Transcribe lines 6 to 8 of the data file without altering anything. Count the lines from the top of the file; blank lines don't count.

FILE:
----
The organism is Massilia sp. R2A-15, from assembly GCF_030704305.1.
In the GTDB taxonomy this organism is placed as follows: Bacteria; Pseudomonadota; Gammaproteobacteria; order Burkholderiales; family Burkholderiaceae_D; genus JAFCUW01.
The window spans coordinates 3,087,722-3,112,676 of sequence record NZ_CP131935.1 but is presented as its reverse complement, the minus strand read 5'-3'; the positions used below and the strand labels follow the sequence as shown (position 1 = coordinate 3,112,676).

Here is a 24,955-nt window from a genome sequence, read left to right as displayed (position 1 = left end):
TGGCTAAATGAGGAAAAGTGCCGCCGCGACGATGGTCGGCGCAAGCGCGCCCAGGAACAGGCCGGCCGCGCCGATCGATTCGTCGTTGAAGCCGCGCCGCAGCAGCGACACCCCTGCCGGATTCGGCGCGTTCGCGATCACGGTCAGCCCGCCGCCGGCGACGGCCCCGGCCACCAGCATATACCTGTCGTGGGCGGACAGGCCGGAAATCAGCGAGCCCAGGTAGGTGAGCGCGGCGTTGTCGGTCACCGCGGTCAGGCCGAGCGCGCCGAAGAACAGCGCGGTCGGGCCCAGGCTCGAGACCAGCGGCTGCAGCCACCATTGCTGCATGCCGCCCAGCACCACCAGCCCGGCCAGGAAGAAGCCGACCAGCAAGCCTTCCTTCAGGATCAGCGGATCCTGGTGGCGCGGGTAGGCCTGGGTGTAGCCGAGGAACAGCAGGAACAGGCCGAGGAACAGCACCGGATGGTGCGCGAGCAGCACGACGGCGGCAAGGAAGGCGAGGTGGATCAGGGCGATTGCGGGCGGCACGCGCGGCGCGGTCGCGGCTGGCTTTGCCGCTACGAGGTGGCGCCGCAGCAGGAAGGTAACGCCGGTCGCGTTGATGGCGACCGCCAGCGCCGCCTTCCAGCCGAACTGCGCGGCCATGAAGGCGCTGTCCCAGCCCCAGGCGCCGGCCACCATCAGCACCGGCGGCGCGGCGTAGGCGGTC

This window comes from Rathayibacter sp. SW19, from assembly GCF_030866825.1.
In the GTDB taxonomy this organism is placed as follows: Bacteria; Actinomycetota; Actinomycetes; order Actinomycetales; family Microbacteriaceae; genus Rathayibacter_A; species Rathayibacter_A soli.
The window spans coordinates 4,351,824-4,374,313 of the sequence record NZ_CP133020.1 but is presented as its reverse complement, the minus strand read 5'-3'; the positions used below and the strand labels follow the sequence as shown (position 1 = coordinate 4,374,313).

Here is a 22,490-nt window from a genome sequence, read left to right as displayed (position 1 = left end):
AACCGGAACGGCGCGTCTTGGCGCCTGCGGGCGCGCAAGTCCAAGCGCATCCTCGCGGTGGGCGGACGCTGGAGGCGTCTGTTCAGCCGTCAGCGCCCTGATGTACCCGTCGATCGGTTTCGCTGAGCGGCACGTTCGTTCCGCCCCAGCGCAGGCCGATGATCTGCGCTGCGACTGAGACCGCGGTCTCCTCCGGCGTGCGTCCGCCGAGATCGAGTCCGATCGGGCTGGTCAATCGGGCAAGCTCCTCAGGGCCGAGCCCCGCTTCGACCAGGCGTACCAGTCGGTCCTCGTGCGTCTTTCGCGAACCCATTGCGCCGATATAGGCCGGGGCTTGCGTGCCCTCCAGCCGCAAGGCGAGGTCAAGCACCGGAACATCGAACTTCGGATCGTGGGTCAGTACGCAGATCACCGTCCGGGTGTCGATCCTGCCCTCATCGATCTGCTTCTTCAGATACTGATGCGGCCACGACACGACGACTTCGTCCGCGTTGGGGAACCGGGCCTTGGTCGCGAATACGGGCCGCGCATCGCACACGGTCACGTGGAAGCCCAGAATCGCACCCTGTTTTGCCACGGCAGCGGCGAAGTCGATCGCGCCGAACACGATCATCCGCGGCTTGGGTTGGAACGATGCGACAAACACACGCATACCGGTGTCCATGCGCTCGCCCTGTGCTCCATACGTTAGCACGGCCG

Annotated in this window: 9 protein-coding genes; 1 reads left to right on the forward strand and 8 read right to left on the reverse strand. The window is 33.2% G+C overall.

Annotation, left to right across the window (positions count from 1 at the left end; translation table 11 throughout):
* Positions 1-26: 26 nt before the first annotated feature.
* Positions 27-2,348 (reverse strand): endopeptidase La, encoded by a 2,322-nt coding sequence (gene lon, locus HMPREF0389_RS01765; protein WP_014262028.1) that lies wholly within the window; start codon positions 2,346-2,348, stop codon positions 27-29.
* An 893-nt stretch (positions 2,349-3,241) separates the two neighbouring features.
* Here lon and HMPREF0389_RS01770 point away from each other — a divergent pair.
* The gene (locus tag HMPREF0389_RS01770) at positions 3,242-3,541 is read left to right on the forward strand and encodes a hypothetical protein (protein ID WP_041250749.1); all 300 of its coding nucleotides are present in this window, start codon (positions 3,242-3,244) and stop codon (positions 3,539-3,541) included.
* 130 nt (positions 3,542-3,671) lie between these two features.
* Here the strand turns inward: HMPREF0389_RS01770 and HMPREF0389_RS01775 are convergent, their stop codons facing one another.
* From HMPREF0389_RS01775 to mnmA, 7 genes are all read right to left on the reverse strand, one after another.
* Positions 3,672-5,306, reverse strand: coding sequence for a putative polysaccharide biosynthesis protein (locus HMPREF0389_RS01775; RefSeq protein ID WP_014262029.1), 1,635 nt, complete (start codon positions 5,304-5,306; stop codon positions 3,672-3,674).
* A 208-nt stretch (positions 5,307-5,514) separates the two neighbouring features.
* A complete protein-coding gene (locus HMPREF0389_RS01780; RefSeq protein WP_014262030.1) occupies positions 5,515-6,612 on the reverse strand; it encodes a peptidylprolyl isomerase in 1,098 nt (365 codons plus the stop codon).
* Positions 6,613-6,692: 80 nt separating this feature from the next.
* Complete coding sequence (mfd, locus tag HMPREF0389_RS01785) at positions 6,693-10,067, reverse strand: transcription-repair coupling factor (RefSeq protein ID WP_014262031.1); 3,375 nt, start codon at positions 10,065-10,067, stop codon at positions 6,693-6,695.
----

This window comes from Rathayibacter sp. SW19, from assembly GCF_030866825.1.
In the GTDB taxonomy this organism is placed as follows: Bacteria; Actinomycetota; Actinomycetes; order Actinomycetales; family Microbacteriaceae; genus Rathayibacter_A; species Rathayibacter_A soli.
The window spans coordinates 4,351,824-4,374,313 of the sequence record NZ_CP133020.1 but is presented as its reverse complement, the minus strand read 5'-3'; the positions used below and the strand labels follow the sequence as shown (position 1 = coordinate 4,374,313).